Date: Mon, 7 Apr 1997 17:20:07 +0000 From: "John Robinson" <robinson at novalis.ca> Subject: Broken Thermometer Does anyone know the composition of Dairy Thermometer? I broke the outer glass (not the inner one containing mercury) in my brew kettle during my brewing session this weekend. I don't think that many of the beads or much of the adhesive goop got into the brew kettle. I suspect that the beads are a lead alloy but I don't know the composition or toxicity of the white goop that holds them together. I boiled the broken thermometer in water, and none of the compounds appeared to disolve. Additionally there were no off flavors in the wort after the boil. We'll see what it is like after the fermentation is complete. In the meantime, if anyone can tell me anything about the materials used, this would be very helpful. - --- John Robinson "When I am working on a problem I never think about beauty. Software Developer I only think about how to solve the problem. But when I NovaLIS Technologies have finished, if the solution is not beautiful, I know robinson at novalis.ca it is wrong." - Buckminster Fuller (1895-1983) Return to table of contents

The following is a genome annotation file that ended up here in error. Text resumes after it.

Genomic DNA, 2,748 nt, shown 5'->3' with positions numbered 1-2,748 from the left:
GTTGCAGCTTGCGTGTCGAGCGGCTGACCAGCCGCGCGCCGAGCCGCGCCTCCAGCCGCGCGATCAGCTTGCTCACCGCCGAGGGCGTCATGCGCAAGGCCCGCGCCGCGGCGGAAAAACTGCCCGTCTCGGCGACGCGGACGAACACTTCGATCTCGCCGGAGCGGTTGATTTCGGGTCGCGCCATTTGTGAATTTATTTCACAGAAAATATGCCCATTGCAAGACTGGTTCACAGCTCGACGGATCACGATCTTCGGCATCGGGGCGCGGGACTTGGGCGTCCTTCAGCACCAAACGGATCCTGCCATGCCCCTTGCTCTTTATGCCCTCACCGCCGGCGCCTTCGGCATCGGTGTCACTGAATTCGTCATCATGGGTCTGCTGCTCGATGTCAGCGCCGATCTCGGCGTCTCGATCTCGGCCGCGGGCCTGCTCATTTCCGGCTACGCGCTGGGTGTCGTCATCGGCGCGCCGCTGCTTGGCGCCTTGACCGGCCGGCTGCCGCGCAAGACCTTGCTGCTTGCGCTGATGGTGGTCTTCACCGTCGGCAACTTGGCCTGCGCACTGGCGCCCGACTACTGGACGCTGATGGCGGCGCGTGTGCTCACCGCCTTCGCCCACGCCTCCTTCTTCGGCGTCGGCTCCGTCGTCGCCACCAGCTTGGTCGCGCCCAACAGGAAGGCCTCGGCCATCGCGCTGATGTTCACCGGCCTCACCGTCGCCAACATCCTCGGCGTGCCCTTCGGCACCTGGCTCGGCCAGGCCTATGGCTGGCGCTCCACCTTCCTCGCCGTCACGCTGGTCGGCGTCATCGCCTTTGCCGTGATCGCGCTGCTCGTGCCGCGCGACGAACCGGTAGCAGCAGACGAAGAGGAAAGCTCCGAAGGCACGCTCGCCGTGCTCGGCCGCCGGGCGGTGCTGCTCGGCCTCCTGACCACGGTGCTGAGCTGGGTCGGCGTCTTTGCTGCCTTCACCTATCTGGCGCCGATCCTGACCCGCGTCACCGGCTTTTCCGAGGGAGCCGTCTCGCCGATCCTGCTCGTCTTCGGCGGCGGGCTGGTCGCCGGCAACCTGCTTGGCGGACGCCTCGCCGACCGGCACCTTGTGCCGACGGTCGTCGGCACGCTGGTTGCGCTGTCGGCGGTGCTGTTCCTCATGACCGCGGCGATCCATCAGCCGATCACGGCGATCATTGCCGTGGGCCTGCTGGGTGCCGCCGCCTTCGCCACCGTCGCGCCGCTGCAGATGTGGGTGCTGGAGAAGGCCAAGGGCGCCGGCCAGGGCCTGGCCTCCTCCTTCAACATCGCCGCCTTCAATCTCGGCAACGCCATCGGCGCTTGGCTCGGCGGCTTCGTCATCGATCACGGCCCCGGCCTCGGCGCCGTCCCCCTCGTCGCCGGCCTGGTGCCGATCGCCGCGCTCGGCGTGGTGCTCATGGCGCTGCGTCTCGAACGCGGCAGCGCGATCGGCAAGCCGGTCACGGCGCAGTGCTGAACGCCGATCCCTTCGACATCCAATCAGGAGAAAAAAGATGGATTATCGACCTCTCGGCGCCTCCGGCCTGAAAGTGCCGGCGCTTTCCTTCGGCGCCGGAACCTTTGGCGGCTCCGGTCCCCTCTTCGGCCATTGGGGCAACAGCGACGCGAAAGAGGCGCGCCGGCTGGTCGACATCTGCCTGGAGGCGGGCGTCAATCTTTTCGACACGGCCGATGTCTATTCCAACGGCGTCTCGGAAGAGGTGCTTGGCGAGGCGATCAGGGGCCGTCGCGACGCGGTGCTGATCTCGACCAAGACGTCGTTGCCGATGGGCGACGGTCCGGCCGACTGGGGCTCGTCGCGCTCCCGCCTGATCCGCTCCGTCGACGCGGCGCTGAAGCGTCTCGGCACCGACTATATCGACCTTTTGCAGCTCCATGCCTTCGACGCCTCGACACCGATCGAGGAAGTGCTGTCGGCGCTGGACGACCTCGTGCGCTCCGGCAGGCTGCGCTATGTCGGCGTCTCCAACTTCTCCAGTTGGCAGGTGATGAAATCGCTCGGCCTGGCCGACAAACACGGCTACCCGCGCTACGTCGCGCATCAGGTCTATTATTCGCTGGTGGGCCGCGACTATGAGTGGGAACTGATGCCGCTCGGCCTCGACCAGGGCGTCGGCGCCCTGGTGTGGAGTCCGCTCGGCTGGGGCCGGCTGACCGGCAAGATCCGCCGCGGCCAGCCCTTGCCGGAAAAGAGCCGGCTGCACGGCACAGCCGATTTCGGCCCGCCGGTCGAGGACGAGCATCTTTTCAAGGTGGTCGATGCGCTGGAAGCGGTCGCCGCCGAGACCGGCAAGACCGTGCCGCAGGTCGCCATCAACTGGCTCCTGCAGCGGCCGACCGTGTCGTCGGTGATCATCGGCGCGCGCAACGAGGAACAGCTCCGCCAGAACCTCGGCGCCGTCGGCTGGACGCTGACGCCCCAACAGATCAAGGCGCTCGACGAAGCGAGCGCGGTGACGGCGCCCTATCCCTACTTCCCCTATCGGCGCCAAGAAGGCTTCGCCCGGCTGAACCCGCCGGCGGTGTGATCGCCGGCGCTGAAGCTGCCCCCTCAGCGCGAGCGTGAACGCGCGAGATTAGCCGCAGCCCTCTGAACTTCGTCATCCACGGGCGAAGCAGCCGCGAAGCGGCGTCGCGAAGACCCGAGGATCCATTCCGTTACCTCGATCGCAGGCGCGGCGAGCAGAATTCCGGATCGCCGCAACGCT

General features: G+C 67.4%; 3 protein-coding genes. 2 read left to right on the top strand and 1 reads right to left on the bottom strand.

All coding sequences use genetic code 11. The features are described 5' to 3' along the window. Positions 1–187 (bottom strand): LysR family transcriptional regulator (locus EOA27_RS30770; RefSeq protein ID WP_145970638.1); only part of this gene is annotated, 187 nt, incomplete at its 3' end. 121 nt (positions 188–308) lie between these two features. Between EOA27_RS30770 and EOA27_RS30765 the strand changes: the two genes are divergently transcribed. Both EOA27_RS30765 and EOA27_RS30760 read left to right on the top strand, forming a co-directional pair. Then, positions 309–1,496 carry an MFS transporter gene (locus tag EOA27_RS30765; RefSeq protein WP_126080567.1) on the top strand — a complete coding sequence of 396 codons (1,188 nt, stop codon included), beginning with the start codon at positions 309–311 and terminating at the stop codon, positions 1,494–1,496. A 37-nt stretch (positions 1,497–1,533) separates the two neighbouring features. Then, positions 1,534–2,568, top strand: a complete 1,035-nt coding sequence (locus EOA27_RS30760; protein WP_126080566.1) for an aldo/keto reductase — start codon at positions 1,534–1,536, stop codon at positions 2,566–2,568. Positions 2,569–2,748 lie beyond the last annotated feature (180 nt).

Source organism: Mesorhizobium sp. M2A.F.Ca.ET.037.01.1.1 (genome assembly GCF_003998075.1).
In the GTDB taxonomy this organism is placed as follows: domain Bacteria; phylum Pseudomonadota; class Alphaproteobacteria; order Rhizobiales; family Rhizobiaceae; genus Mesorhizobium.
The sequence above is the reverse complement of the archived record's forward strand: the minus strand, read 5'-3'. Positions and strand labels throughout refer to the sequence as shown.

Date: Mon, 7 Apr 1997 16:22:26 -0400 (EDT) From: DJBrew at aol.com Subject: Briess Pale Malts A few days ago there were some postings about Briess Pale malts. This information comes from Briess. There manufacture A 2-row Brewers malt & 2-row Pale ale Malt. They are both 100% Harrington. The pale ale malt is kiln off high temperature which gives it more color, more flavor & aroma and a lower diastatic power. Otherwise they are very similar. He is what they write about their malts. 2-row Pale ale color (Lov) 1.5-2.0 3.2-3.6 Aroma/Flavor Aromatic Very Aromatic Diastatic Power 140 100 Briess is also making some new caramel malts. Their standard caramel malts are made from 6-row barley. They now have 40, 60, & 80 Lov caramels that are made from 2-row barley. Hope this is of some help. Keep Brewin' Dan Soboti Return to table of contents